Peak District Chee Dale Clwyd Limestone S.Wales Sandstone S.Wales Limestone The Gower Ban-Y-Gor

Oxwich

Gary Gibson on the first ascent of Settin' Stone. Photo Hazel Gibson

An incredible find in the heart of the Gower: a superb 15m wall springing from sea level and extending southwards for 400m. When we found this we were stunned to find that it had hardly any routes, save for the odd morsel from Adrian Berry, and had massive potential for sports climbing and little else. Months later and after the painstaking effort of equipping and cleaning routes over the winter months, the lines began to fall.

What now remains is one of the best cliffs in South Wales with incredible lines, perfect access and even swimming facilities within 20 yards of the cliff face!

The cliff consists of two main areas: the Sea (red) Walls, obvious by name provide an easily accessible wall direct from a sea level platform: ‘The crag in the woods’ lies beyond this with an area of woodland surrounding it and gently overhanging for most of its length with walls, grooves and aretes in abundance.

To reach the cliff locate the beach at Oxwich Bay (parking fee) and when the tide is down follow the right edge of the bay over a few rocky sections and in 400m the cliff is obvious: at high tide the same point can be reached with a higher line and the descent of a small rocky spit or via a path across the cliff top before a descent is made, hard to find, at the far end of the cliff.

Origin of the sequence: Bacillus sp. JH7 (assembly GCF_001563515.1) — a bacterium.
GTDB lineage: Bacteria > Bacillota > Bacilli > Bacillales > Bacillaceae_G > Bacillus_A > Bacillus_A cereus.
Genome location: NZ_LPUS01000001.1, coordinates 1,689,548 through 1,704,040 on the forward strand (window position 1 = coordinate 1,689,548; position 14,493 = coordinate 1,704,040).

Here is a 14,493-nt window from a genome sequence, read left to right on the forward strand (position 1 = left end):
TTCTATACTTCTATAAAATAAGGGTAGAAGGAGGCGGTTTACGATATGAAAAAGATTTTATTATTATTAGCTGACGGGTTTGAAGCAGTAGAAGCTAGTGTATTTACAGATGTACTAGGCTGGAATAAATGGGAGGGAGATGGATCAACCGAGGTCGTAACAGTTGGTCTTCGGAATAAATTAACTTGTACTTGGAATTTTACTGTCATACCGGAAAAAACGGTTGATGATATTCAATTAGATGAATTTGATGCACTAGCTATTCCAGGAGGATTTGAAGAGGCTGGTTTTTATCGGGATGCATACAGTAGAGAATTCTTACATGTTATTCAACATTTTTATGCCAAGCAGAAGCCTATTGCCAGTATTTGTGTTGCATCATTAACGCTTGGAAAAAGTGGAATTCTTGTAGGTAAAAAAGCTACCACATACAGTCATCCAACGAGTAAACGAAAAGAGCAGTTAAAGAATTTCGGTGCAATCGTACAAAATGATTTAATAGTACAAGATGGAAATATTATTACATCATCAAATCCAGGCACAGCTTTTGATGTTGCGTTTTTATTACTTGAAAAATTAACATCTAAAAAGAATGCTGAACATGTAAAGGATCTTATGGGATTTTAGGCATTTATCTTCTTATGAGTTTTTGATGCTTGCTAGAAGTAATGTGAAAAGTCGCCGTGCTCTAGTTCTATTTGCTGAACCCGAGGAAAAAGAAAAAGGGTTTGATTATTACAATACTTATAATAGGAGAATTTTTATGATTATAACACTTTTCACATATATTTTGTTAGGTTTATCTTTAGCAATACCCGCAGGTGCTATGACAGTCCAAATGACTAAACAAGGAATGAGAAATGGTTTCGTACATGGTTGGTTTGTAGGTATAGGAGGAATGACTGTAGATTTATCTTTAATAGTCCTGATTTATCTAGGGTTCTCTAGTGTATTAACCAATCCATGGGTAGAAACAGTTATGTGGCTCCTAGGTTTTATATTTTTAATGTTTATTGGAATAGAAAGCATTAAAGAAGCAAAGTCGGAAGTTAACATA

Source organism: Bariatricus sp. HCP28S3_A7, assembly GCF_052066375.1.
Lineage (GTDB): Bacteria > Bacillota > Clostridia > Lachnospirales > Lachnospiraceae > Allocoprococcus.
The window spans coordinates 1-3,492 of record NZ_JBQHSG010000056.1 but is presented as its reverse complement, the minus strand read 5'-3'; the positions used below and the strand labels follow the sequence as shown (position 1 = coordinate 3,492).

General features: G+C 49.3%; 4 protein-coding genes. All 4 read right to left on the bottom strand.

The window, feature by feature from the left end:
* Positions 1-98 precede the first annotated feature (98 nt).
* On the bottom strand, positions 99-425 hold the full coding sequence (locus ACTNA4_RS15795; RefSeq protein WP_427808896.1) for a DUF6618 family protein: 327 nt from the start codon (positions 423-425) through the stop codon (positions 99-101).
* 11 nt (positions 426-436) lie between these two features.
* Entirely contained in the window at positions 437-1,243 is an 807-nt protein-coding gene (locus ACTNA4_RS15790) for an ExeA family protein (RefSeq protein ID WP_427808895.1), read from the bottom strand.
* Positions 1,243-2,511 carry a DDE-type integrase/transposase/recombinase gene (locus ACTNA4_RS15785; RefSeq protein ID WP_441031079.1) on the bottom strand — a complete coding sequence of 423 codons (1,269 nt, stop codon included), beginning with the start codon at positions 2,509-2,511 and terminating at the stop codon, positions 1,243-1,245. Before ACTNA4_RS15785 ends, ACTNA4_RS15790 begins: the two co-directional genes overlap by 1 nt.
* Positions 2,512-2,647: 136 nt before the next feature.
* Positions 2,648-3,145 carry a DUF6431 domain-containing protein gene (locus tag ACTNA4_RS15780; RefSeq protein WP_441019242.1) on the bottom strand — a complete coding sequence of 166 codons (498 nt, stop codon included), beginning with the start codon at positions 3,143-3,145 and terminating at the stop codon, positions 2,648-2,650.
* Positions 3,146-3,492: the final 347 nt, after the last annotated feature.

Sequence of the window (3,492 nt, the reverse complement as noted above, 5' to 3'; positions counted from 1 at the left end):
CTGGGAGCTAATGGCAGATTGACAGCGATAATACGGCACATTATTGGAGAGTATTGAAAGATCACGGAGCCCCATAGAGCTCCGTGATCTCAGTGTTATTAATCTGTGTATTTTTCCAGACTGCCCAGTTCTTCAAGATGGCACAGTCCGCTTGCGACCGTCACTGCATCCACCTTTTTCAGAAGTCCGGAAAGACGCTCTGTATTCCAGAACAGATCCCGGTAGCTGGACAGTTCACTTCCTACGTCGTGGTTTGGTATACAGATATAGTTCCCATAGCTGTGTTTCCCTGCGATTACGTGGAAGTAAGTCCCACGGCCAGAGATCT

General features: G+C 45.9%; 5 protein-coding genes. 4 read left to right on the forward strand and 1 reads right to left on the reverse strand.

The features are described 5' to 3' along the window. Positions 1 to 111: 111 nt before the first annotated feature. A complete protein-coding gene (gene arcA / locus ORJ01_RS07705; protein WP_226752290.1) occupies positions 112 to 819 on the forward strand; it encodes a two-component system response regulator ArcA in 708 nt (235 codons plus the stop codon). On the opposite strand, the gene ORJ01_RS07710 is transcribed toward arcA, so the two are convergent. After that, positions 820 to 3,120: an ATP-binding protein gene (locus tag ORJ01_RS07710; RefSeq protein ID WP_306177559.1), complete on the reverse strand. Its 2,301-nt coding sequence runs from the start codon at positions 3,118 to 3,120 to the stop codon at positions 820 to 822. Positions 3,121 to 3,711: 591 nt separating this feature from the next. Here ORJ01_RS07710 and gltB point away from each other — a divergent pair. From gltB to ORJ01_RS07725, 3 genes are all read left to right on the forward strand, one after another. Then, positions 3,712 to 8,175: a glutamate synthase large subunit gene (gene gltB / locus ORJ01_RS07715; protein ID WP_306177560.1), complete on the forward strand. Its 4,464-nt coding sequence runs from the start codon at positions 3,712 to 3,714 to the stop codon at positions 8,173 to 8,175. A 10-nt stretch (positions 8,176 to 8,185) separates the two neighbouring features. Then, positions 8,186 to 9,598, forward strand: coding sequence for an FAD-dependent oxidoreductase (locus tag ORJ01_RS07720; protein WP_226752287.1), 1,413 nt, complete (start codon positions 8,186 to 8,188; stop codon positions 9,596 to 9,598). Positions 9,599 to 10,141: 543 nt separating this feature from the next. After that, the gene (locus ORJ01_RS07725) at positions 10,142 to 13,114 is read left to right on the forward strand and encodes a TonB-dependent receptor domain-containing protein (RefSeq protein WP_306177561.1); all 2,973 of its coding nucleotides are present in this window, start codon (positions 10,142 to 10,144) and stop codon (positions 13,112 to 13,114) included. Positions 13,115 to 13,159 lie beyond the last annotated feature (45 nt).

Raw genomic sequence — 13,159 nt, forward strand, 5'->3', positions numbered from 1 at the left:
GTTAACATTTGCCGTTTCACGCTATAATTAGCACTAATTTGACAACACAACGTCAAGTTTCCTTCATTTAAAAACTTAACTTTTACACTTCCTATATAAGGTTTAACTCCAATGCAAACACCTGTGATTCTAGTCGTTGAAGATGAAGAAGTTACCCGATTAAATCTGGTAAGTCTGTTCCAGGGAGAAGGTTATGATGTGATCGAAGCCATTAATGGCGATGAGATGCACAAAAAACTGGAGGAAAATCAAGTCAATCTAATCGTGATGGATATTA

Access:

To maintain access none of the information contained here must be published in any magazine article. The climbing is also strictly limited to the area described and the cliffs in the ‘ravine’ before the crag and those some way past it are not accessible for climbing.

What’s the climbing like?

Steep, overhanging and sustained! There are a few corner and arete lines but the majority of the climbing on edges and pockets is very intense for its length. Easier routes are few and far between and have little to recommend them.

When should I go there?

The cliff takes quite a lot of seepage and doesn’t usually dry out until towards the middle or end of May, though in a long dry spell it can be earlier. The cliff only gets the sunshine until 11pm. and can have a few lines of seepage even into mid summer. The Sea Walls are great in hot weather but in humid weather the ‘crag in the woods’ can be midgy.

Grades:

The sports grades start at 6a+ (1), 6b (3), 6b+ (1), 6c (2), 6c+ (2), 7a (14), 7a+ (6), 7b (6), 7b+ (3), 7c (4) and end at 7c+ (1). There are a few E1s and E2s of a traditional style. In total it makes 52 routes and ever on the increase.

Which are the choice routes?

A difficult one: On the Sea walls go for Kissing the Pink (6c ***) a tufa/arete line: Glue Year (7a **) a groove and wall on the right: Red With Rage, Resin D’arete and Mars Attacks (all 7a+ **) at its left-hand side: Written in Red (7b **) just above the rock step: Bitchin’ (7b+ ***) in the centre of the wall and finally Set’in Stone (7b *). On the crag in the woods: For Sportsmen of the Epoxy Clips (6c **) an awkward overhanging arete and wall: Big Cheese (7a **) and hard wall and prominent flake: Say Cheese Please (7b *) a prominent arete: or Plum Duff (7b *) a short, very sharp arete.